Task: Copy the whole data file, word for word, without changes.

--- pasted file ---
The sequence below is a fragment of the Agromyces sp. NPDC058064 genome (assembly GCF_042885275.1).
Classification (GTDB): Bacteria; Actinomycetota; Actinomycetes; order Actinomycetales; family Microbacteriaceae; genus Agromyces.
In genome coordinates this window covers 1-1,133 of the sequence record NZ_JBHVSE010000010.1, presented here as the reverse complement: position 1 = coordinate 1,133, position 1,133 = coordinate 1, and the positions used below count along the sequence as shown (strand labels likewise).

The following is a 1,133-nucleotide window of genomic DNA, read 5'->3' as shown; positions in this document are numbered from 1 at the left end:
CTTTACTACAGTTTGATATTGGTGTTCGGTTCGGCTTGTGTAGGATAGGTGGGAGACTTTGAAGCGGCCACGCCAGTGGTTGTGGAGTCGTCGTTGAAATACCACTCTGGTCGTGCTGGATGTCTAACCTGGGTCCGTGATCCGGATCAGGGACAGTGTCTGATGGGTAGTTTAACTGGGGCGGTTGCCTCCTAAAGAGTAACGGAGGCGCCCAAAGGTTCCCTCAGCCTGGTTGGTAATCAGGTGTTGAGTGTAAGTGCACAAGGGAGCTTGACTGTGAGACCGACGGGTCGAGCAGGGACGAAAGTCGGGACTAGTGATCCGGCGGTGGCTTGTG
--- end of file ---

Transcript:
The sequence below is a fragment of the Agromyces sp. NPDC058064 genome (assembly GCF_042885275.1).
Classification (GTDB): Bacteria; Actinomycetota; Actinomycetes; order Actinomycetales; family Microbacteriaceae; genus Agromyces.
In genome coordinates this window covers 1-1,133 of the sequence record NZ_JBHVSE010000010.1, presented here as the reverse complement: position 1 = coordinate 1,133, position 1,133 = coordinate 1, and the positions used below count along the sequence as shown (strand labels likewise).

The following is a 1,133-nucleotide window of genomic DNA, read 5'->3' as shown; positions in this document are numbered from 1 at the left end:
CTTTACTACAGTTTGATATTGGTGTTCGGTTCGGCTTGTGTAGGATAGGTGGGAGACTTTGAAGCGGCCACGCCAGTGGTTGTGGAGTCGTCGTTGAAATACCACTCTGGTCGTGCTGGATGTCTAACCTGGGTCCGTGATCCGGATCAGGGACAGTGTCTGATGGGTAGTTTAACTGGGGCGGTTGCCTCCTAAAGAGTAACGGAGGCGCCCAAAGGTTCCCTCAGCCTGGTTGGTAATCAGGTGTTGAGTGTAAGTGCACAAGGGAGCTTGACTGTGAGACCGACGGGTCGAGCAGGGACGAAAGTCGGGACTAGTGATCCGGCGGTGGCTTGTG